The document does speak for itself but it orders my Father to pay my Mother 15 shillings per week for my  ‘…maintenance and education…’ until I am 16 years old or ‘if it’ (me) dies before that age. He was also ordered to pay £2 ‘for the expenses incidental to the birth and 15 shillings ‘for the costs incurred in obtaining this Order’

There is also a little tot-up, in the left margin, of what JS owes Shirley since my birth which was £10.5s.

And, how lovely and caring of the State to say that my Mother ‘was delivered of a male Bastard Child (with a capital B & C too – also my initials!)

At the bottom left of the document it says:

‘Affiliation Orders Act, 1914 and Bastardy (Forms) Order 1915



After birth where child born alive’

PS: Another little tit-bit I found out was that 33 Spring Street mentioned in the document was sold in 2004 for £98,000! This street is near Greenhead Park in Huddersfield.

Chapter 7: 36 Rastrick Common continued…

Chapter 7:

36 Rastrick Common continued…

Back to describing the house with the off-shoot memories that each description brings:

Besides the table, television and front-door in the front room I can only remember the door to the kitchen but most of all, the fireplace and hearth that was sparkling clean at all times. It was a black Victorian fireplace with a side-oven in which were dried or aired socks and the like. Today you would pay a lot of money for such a fireplace. It was gleaming black and had a mantelpiece. We had lots of brass ornaments and trinkets which had to be polished every day not just dusted but polished. The brass was cleaned with ‘Duraglit’ (still around today) – the smell of that still brings back those memories of having to clean these ornaments and rake out the ashes of the fire and bring in buckets of coal for the fire. And, the other strange bit of cleaning was after every meal the knives, forks, spoons – cutlery – had to be polished with ‘Brillo Pads’ – after every meal! This was a chore that was given to me and my sister, May when we were a bit older. Did we argue! If you were on washing duty and you were washing faster than the other who was on drying duty – the drier always got miffed!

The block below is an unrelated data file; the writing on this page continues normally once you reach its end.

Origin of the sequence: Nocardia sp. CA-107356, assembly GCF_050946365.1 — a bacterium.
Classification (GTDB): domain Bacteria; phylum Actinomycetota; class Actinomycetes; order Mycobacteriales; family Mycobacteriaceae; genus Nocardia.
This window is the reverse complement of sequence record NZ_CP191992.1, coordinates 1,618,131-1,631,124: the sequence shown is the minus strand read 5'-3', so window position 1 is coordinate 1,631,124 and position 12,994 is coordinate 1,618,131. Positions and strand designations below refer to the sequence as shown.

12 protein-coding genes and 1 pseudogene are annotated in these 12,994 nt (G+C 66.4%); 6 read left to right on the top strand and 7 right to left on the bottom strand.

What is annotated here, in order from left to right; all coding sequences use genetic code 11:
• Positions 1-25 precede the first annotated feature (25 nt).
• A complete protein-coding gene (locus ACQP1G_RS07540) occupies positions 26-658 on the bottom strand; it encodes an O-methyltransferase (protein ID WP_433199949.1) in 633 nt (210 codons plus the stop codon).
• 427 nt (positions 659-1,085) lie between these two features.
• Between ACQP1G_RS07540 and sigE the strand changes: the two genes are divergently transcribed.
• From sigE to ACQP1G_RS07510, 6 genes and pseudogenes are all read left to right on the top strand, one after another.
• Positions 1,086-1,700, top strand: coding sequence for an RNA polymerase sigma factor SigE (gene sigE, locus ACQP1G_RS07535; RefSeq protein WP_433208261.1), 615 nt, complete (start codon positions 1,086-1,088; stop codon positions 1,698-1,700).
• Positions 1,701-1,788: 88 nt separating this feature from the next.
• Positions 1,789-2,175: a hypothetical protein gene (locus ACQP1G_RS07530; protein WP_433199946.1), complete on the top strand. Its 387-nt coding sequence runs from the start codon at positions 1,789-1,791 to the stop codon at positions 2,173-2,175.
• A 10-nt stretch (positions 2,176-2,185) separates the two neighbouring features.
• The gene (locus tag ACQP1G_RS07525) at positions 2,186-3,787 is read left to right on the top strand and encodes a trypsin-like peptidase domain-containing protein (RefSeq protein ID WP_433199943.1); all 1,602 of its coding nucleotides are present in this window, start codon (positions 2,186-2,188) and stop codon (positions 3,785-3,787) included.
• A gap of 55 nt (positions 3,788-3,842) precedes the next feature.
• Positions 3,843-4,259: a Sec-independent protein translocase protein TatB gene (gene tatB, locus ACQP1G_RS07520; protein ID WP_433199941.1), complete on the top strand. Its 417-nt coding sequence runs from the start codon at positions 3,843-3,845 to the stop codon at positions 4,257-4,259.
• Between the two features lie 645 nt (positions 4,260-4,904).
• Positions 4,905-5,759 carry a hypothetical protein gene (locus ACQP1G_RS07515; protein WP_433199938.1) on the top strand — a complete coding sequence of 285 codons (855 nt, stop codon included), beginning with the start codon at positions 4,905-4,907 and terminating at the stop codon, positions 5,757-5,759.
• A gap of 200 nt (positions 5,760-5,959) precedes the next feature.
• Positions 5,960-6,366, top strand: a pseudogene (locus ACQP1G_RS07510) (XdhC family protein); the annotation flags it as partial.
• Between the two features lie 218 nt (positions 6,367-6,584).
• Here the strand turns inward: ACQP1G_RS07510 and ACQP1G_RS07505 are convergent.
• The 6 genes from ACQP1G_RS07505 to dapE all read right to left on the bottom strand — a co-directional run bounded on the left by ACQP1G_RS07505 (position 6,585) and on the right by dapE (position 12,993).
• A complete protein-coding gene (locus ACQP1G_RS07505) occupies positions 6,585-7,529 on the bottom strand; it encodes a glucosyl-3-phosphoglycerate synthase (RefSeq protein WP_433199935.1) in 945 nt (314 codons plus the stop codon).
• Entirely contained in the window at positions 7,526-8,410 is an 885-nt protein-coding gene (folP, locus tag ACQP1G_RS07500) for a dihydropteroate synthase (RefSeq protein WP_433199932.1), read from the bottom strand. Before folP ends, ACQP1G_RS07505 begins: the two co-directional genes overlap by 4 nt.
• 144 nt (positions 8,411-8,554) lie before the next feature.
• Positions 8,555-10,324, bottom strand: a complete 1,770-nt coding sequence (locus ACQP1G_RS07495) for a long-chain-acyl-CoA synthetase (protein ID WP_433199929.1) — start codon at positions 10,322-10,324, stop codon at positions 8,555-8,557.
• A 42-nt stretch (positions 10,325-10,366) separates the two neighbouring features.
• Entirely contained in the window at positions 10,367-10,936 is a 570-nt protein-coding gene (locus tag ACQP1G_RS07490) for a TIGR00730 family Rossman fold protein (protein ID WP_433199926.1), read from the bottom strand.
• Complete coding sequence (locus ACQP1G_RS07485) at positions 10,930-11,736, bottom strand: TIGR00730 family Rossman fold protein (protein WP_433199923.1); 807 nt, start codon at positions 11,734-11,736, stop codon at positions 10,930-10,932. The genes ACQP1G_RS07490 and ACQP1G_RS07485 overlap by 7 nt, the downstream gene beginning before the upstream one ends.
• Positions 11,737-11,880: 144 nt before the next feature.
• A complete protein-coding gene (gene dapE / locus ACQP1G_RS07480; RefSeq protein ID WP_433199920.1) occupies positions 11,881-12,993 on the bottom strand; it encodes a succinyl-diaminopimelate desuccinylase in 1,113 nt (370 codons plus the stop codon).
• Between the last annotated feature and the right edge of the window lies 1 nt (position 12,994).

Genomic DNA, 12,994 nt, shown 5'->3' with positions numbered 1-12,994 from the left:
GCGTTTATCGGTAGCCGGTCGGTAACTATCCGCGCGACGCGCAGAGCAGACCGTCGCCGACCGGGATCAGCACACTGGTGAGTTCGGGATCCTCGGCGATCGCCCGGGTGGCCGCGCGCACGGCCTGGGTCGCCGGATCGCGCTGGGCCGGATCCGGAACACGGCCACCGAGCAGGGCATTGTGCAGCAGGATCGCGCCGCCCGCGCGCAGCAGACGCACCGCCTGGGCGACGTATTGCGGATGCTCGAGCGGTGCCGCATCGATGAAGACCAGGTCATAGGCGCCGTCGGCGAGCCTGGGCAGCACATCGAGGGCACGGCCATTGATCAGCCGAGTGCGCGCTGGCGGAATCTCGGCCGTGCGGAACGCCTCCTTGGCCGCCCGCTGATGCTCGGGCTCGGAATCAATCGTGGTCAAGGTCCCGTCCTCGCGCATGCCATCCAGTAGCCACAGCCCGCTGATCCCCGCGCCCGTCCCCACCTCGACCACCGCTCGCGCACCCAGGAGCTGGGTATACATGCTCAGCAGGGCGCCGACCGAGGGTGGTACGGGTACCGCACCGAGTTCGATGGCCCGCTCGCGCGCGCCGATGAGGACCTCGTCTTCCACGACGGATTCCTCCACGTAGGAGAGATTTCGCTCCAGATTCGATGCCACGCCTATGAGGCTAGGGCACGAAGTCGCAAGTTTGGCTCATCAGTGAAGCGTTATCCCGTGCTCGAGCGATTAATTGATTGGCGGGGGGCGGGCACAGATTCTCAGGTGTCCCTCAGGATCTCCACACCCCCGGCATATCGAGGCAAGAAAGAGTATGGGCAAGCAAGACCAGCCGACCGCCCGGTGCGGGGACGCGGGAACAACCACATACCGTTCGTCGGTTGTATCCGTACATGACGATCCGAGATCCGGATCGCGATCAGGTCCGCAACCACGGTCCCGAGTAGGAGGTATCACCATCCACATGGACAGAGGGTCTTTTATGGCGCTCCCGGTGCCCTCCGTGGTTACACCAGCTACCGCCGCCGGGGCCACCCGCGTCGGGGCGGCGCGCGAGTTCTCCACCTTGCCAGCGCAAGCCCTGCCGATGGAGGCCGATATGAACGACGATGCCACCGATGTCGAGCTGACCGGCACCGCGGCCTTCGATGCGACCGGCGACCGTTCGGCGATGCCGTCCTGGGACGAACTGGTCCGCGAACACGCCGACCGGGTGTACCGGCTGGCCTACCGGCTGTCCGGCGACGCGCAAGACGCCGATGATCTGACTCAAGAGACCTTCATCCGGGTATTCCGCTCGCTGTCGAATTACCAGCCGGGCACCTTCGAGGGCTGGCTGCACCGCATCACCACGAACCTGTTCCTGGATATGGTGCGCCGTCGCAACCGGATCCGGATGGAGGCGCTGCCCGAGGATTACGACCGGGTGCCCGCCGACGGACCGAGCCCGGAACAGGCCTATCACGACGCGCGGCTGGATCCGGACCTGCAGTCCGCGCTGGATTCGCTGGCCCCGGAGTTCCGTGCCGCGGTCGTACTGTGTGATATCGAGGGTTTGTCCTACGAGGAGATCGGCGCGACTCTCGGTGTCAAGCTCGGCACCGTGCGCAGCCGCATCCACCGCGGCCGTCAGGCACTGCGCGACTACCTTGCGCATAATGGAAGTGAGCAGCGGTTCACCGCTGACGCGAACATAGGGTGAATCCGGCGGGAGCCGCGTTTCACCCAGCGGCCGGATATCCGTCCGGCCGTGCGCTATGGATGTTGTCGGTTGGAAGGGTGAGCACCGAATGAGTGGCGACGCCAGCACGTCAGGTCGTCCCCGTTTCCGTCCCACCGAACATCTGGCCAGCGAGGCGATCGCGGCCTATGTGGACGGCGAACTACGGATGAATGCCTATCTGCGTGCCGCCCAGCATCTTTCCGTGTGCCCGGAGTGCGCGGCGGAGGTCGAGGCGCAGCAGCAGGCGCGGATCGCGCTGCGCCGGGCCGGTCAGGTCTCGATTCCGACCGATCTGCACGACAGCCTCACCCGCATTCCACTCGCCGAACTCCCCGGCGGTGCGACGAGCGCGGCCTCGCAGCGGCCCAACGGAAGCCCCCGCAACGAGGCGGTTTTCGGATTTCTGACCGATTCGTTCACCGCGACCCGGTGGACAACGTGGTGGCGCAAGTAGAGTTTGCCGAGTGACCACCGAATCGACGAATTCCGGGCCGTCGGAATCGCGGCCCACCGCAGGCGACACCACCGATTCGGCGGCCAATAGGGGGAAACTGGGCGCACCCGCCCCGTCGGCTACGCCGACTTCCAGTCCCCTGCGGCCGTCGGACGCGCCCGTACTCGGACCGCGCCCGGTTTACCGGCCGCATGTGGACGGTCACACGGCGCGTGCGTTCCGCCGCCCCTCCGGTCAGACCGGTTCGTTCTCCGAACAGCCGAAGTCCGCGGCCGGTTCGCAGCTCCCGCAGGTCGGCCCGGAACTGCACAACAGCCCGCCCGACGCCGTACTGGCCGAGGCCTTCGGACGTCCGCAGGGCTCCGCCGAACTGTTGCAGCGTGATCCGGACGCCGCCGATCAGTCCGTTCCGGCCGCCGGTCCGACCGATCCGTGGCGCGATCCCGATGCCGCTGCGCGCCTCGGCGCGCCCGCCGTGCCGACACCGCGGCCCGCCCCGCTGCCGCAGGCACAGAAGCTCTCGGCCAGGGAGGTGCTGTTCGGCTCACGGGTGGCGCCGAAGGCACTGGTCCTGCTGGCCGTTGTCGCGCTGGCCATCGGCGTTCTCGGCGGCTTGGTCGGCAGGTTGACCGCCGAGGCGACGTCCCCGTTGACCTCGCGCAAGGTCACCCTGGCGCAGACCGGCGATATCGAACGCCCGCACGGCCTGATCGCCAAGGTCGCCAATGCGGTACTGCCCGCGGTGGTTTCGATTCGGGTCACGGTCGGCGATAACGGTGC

This is similar to the fireplace at 36 Rastrick Common but we had a hearth with a fender. And, ours was gleaming clean too!

We had to Brillo every knife, spoon, fork and pans too – after every meal!

Now, the dozens of ornaments – brass and otherwise all came from FM and his job on the bins. Anything worth keeping the bin-men would put aside in a small compartment of the bin-wagon and share them out every so often. We got a lot of brass I can tell you! There were WW1 or WW2 rifle bullets in their ‘clip’ of 6 each, I think – two sets that sat at each end of the mantelpiece and always gleamed. I loved those. I don’t know where they are now but they were passed around the part of my family that my Mother was in contact with namely Auntie Gloria who had them at one point and may have them now for all I know. Maybe FM’s Auntie Lizzie had them at one point too. They would come back home sometimes too. The other piece of shiny brass I remember was a WW1 Battle of the Somme shell-case which had been engraved with the name of the battle and the jagged edges at the top where the opening was turned inwards and then used as a poker stand in the hearth.

These remind me of the bullets we had on either side of the mantelpiece – there were two sets of 6 secured inside a ‘clip’ and they always shone like all our brasses with a daily dose of ‘Duraglit’.

This is similar to the shell-case we used as a poker stand which was a Battle of the Somme (which was engraved on its side) shell-case. Ours even had the triangular spiky bits shown above at the top which were folded inside the tube.